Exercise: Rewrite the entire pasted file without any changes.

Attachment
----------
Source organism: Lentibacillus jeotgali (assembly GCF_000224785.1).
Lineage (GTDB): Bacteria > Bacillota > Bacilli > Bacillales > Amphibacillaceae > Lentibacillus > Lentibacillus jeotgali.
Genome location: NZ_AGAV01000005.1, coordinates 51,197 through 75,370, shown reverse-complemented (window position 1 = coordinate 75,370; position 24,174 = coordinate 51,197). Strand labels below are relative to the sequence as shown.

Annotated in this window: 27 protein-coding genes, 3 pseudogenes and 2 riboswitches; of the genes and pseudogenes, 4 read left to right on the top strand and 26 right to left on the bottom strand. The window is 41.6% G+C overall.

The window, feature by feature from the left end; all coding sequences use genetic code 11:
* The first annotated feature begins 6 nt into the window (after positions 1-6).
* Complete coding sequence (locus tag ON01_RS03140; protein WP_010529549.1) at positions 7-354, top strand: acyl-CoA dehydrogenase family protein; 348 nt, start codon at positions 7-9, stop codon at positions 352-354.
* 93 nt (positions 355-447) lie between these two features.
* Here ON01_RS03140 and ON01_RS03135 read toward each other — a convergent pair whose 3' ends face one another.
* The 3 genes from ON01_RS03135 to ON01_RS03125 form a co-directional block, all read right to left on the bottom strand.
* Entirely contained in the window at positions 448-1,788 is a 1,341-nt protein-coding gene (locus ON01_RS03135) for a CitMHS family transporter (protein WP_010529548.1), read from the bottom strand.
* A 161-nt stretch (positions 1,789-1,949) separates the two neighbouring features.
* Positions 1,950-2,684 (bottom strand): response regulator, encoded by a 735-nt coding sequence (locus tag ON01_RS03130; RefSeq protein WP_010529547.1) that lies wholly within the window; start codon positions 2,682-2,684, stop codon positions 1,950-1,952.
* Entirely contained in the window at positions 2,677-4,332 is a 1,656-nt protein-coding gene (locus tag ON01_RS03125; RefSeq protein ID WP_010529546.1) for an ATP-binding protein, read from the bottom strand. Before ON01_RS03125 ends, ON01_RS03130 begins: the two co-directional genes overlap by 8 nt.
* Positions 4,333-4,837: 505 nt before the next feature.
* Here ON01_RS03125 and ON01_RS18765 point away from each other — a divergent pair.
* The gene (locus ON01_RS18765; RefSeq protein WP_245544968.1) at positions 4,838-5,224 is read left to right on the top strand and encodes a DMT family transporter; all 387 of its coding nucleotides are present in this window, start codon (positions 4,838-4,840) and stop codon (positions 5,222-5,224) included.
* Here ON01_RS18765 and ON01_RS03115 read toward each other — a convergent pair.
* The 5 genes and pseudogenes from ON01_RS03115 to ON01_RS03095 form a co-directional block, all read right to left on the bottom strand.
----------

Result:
Source organism: Lentibacillus jeotgali (assembly GCF_000224785.1).
Lineage (GTDB): Bacteria > Bacillota > Bacilli > Bacillales > Amphibacillaceae > Lentibacillus > Lentibacillus jeotgali.
Genome location: NZ_AGAV01000005.1, coordinates 51,197 through 75,370, shown reverse-complemented (window position 1 = coordinate 75,370; position 24,174 = coordinate 51,197). Strand labels below are relative to the sequence as shown.

Annotated in this window: 27 protein-coding genes, 3 pseudogenes and 2 riboswitches; of the genes and pseudogenes, 4 read left to right on the top strand and 26 right to left on the bottom strand. The window is 41.6% G+C overall.

The window, feature by feature from the left end; all coding sequences use genetic code 11:
* The first annotated feature begins 6 nt into the window (after positions 1-6).
* Complete coding sequence (locus tag ON01_RS03140; protein WP_010529549.1) at positions 7-354, top strand: acyl-CoA dehydrogenase family protein; 348 nt, start codon at positions 7-9, stop codon at positions 352-354.
* 93 nt (positions 355-447) lie between these two features.
* Here ON01_RS03140 and ON01_RS03135 read toward each other — a convergent pair whose 3' ends face one another.
* The 3 genes from ON01_RS03135 to ON01_RS03125 form a co-directional block, all read right to left on the bottom strand.
* Entirely contained in the window at positions 448-1,788 is a 1,341-nt protein-coding gene (locus ON01_RS03135) for a CitMHS family transporter (protein WP_010529548.1), read from the bottom strand.
* A 161-nt stretch (positions 1,789-1,949) separates the two neighbouring features.
* Positions 1,950-2,684 (bottom strand): response regulator, encoded by a 735-nt coding sequence (locus tag ON01_RS03130; RefSeq protein WP_010529547.1) that lies wholly within the window; start codon positions 2,682-2,684, stop codon positions 1,950-1,952.
* Entirely contained in the window at positions 2,677-4,332 is a 1,656-nt protein-coding gene (locus tag ON01_RS03125; RefSeq protein ID WP_010529546.1) for an ATP-binding protein, read from the bottom strand. Before ON01_RS03125 ends, ON01_RS03130 begins: the two co-directional genes overlap by 8 nt.
* Positions 4,333-4,837: 505 nt before the next feature.
* Here ON01_RS03125 and ON01_RS18765 point away from each other — a divergent pair.
* The gene (locus ON01_RS18765; RefSeq protein WP_245544968.1) at positions 4,838-5,224 is read left to right on the top strand and encodes a DMT family transporter; all 387 of its coding nucleotides are present in this window, start codon (positions 4,838-4,840) and stop codon (positions 5,222-5,224) included.
* Here ON01_RS18765 and ON01_RS03115 read toward each other — a convergent pair.
* The 5 genes and pseudogenes from ON01_RS03115 to ON01_RS03095 form a co-directional block, all read right to left on the bottom strand.